While foreign policy did not loom large in Wednesday night’s Democratic debate (the first of two nights), candidates were asked how as president, they would handle tensions with Iran.

(The quick Cliff Notes version of the issue: In 2018, President Donald Trump pulled the United States out of a nuclear deal with Iran that saw Iran scaling back enrichment activity in exchange for sanctions relief. The United States violated the deal by reimposing sanctions on Iran. Last week, Trump was reportedly 10 minutes away from ordering a military strike on Iran, as the country will soon surpass enrichment limits set by that deal. It does not have a nuclear weapon.)

The question to candidates on Wednesday was how about each candidate would “dial it back” on Iran, and who among them — by show of hand — would rejoin the 2015 nuclear deal as it was written and agreed upon.

Sen. Cory Booker (D-NJ) was the only one who did not raise his hand, and got first swing at that question. Here’s his answer:

First and foremost, it was a mistake to pull out of that deal. And one of the reasons why we’re seeing this hostility now is because Donald Trump is marching us to a far more dangerous situation. Literally, he took us out of a deal that gave us transparency into their nuclear program and pushed back a nuclear breakout 10, 20 years. And now we see Iran threatening to go further and who are pulled — being pulled further and further into this crisis.

Ok, so far, Booker’s answer puts him in lockstep with President Trump’s critics in both Democrat and Republican parties, as well as other international signatories to the deal — the United Kingdom, France, Russia, China, and Germany.

But then he went on:

We need to renegotiate and get back into a deal, but I’m not going to have a primary platform to say unilaterally I’m going to rejoin that deal. Because when I’m president of the United States, I’m going to do the best I can to secure this country and that region and make sure that if I have an opportunity to leverage a better deal, I’m going to do it.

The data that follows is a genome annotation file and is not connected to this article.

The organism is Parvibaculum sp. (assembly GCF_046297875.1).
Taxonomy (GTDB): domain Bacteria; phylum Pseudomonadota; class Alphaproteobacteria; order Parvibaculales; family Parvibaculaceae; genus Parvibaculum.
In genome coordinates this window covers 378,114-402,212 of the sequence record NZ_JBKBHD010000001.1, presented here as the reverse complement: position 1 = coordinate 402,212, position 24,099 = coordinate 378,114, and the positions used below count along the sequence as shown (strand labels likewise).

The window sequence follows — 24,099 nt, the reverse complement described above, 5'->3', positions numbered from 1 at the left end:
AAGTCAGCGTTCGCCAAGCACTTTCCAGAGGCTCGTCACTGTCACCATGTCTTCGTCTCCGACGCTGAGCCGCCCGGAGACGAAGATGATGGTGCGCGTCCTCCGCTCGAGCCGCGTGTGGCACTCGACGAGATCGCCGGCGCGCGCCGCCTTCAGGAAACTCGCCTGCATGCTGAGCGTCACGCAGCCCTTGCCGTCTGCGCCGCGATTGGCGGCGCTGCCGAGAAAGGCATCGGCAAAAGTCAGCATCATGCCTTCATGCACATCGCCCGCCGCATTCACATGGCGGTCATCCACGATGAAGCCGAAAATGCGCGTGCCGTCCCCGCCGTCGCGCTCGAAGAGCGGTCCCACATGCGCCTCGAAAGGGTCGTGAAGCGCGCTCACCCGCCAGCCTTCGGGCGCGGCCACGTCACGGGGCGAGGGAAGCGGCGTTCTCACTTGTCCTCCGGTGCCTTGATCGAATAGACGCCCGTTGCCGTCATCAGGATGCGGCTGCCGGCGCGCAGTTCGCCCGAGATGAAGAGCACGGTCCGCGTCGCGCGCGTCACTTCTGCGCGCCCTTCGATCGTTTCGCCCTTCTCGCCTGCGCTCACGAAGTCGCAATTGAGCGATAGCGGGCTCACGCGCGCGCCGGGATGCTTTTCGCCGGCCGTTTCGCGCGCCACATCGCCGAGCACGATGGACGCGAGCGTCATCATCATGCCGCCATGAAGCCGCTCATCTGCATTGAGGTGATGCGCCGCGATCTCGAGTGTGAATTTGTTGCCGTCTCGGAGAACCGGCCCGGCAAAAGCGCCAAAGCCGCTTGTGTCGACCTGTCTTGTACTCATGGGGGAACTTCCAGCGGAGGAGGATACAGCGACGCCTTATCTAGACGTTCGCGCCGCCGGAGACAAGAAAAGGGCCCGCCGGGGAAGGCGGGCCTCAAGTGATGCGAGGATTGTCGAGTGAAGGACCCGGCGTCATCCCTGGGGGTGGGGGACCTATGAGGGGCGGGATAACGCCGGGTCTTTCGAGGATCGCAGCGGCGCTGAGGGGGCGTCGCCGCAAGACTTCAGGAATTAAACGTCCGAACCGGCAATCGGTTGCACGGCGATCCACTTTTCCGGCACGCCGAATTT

With this, Booker aligns himself with Trump, who, we should note, has failed to get Iran to agree to renegotiating the terms of the deal for over a year. Trump has repeatedly said we can reach a “better deal” with Iran, as have Republican members of Congress who opposed the 2015 deal.


And with each step that Trump has taken — increasing military threats and imposing sanctions on the country’s economy as well as its supreme leader, and soon, its foreign minister — Iran is less likely to enter any kind of negotiation.

After all, Iran, despite sticking to the terms of the deal until now, has gotten nothing in return. It has seen its oil exports drop, its currency free-fall and inflation rates spike. After decades of sanctions, Iran was on the cusp of joining the global economy until Trump came into office and destroyed a deal that was years in the making.

Iranian officials have made it clear that they will not negotiate a new deal while sanctions and military threats remain in place. They said this last year, last month, last week, and last night, when the country’s supreme leader Ayatollah Ali Khamenei said, “Negotiations are [the Trump administration’s] way of deceiving” Iran into capitulation.

Sen. Amy Klobuchar (D-MN) and Rep. Tulsi Gabbard (D-HI) also got the chance to respond the question, and both said they would rejoin the deal, even though it didn’t cover all the issues — such as Iran’s ballistic missile program —  the U.S. might have with the deal.

Klobuchar said she would “negotiate us back into that agreement…stand with our allies, and not give unlimited leverage to China and Russia, which is what he has done,” while Gabbard said she would also get back in the deal and “negotiate how we can improve it.”


“We can do both simultaneously to prevent Iran from developing a nuclear weapon and preventing us from going to war,” she added.

None of the candidates addressed what U.S.-Iran relations would look like in 2021 should a Democratic president take office, and whether the deal would still be a viable option.

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